Nikopol Sergey Tsybizov, a sailor from a seized Ukrainian naval vessel, is questioned in Kerch, Russia, on Monday. Image: Russian Federal Security Service

Russian border patrol ships attacked and seized three Ukrainian vessels on Sunday near the Kerch Strait, off the coast of Kremlin-annexed Crimea. While Russia described the attack as a legitimate reaction to Ukrainian vessels violating its territorial waters, Kiev called it an unprovoked act of Russian aggression.

In the aftermath of the incident, the first open clash between Ukrainian and Russian forces, lawmakers in Kiev voted for martial law to be imposed in regions bordering with Russia.

On Sunday morning, two Ukrainian gunboats and a tugboat were intercepted on their way to the port city of Mariupol by Russian patrol boats. As the flotilla was approaching the Kerch Strait, a Russian coast guard ship rammed the Ukrainian tug. Russian fighter jets and helicopters were also deployed in the area, while bulk freighters blocked access to the Kerch Strait.

Later that day, Russian ships opened fire on the Ukrainians and stormed the vessels. As a result of the attack, over 20 Ukrainian sailors were captured and between three and six were injured.

Hours later the Russian FSB security service confirmed they used force against the Ukrainian flotilla, claiming the Ukrainian vessels violated Russia’s national waters after failing to adequately inform the authorities of their transit through the Kerch Strait. Also, according to Russian authorities, the vessels did not comply when asked to stop and instead engaged in “dangerous maneuvers,” pointing their artillery at Russian patrol vessels.

However, the Ukrainian navy claimed the Russians were advised that the ships were taking that route and denied they acted aggressively. Moreover, Kiev said no violation of Russian territorial sovereignty took place because they still consider Crimea to be part of Ukraine.

‘Dangerous provocation’

Right after the incident, Kremlin spokesman Dmitry Peskov described it as “a dangerous provocation” orchestrated by Kiev. His statement was echoed by other Russian officials and Pro-Kremlin media. However, Ukraine disputed Moscow’s claims, accusing Russia of “unprovoked armed aggression.”

NATO and the European Union sided with Ukraine, calling on Russia to restore freedom of passage in the Kerch Strait and immediately release the seized vessels and their crew members. NATO Secretary General Jens Stoltenberg said Russia had “no justification” for carrying out the attack.

During an emergency UN Security Council meeting on Monday, US representative Nikki Haley lashed out at Russia’s “latest reckless escalation.” Because of the sharp disagreement between Russian and Western representatives, the UN meeting did not lead to any meaningful resolution of the escalating confrontation.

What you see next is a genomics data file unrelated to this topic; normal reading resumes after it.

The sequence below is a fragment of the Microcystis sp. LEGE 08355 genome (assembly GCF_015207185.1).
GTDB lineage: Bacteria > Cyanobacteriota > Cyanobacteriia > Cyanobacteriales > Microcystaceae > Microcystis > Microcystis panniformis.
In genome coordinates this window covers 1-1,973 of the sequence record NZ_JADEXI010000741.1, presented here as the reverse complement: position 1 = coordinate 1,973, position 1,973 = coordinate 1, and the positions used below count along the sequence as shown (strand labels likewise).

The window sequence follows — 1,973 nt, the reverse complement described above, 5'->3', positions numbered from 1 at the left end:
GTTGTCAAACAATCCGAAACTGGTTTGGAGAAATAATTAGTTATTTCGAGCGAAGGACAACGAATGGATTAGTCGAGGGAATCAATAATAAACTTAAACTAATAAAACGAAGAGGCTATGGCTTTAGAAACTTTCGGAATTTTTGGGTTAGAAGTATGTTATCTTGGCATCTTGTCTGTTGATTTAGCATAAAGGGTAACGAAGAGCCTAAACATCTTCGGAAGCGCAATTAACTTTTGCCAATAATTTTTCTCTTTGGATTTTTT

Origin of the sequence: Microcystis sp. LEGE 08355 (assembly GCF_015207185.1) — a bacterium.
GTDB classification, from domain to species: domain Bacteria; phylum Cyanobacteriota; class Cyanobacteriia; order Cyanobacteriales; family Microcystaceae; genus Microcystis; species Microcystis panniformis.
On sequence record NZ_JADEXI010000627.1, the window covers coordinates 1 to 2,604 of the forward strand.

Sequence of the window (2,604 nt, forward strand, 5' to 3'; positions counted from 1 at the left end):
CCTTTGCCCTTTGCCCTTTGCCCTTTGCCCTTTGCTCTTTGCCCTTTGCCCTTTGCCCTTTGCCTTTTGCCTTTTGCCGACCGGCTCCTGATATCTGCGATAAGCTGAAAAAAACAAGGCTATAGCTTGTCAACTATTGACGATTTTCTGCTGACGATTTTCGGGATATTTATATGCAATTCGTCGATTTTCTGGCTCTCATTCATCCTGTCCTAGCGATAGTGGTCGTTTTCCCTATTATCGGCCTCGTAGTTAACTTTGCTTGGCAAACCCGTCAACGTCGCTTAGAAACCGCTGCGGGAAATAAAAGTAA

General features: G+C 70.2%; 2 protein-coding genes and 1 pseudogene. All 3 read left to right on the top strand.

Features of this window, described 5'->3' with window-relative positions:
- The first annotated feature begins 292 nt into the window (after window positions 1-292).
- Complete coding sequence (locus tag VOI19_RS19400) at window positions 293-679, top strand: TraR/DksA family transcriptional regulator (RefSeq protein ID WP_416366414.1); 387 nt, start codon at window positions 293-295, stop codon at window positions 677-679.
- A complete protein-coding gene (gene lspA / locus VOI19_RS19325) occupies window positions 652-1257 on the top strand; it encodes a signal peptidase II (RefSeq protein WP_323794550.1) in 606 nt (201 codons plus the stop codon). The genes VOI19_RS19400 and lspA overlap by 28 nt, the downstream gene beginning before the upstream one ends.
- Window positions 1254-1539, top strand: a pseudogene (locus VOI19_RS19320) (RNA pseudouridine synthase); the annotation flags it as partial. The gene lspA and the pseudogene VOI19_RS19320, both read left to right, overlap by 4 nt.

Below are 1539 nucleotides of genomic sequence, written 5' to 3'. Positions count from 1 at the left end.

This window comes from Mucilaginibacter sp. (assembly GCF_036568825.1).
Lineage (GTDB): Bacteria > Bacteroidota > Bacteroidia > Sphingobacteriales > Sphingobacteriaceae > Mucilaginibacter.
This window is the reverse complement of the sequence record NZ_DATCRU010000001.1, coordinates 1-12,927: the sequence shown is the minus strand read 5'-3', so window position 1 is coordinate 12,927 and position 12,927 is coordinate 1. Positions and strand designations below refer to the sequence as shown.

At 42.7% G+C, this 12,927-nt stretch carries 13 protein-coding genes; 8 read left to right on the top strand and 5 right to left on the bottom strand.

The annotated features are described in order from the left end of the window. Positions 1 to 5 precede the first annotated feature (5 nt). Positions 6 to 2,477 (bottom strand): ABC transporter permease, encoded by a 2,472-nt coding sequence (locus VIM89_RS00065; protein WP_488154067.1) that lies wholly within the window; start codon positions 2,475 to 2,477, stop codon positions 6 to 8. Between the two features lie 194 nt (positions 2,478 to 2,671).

Ukrainian President Petro Poroshenko on Monday signed an executive order imposing martial law in the country in order to “strengthen Ukraine’s defense capabilities amidst increasing aggression”

Ukrainian President Petro Poroshenko on Monday signed an executive order imposing martial law in the country in order to “strengthen Ukraine’s defense capabilities amidst increasing aggression.” The document was later ratified by the Verkhovna Rada, the Ukrainian parliament. Martial law, due to take effect on November 28, may limit citizens’ constitutional rights and impose restrictions on the media and public rallies.

However, with Ukrainian presidential elections approaching and the campaign scheduled to start on December 31, martial law will last just 30 days instead of the 60 initially proposed by Ukraine’s National Security and Defence Council.

Separating the Crimean Peninsula and the Russian mainland, the Kerch Strait connects the Black Sea with the Azov Sea. According to a 2003 agreement, both Ukrainian and Russian vessels can navigate freely through the strait into the Azov Sea. However, tensions in the area have been rising since Russia’s 2014 annexation of Crimea, reaching a peak after the recent opening of a bridge over the Kerch Strait connecting Crimea with the Russian mainland.

The Ukrainian authorities have been complaining for months about Russian border guards harassing and slowing down their vessels passing through the Kerch Strait. While the Russians claim searches are necessary to prevent attacks against the Kerch bridge, the Kremlin’s critics suspect Russia of carrying out a “creepy annexation” of the Azov Sea and slowly turning it into its own internal sea.

In eastern Ukraine, Kiev’s troops have been engaged for over four years in a conflict with pro-Russian separatists that has claimed more than 10,000 lives. Though Russia has been actively supporting the separatists for the duration of the conflict, Sunday’s incident is the first time Russia has openly engaged Ukrainian forces in an armed confrontation.

Some analysts see the incident as a provocation orchestrated by Russia to destabilize Ukraine, as the country approaches its presidential elections in March 2019. Also, Russian President Vladimir Putin might be using the escalating conflict with Ukraine as his latest tool to distract Russian citizens from worsening socio-economic problems in the country.

On the other hand, the Kremlin and other voices critical of Kiev say that Ukrainian President Poroshenko is the one benefiting the most from an escalating confrontation with Russia, as it will likely improve his currently plummeting approval ratings ahead of upcoming elections.

Asia Times Financial is now live. Linking accurate news, insightful analysis and local knowledge with the ATF China Bond 50 Index, the world's first benchmark cross sector Chinese Bond Indices. Read ATF now. 

19 replies on “Kiev imposes martial law after clash with Russian navy”

Comments are closed.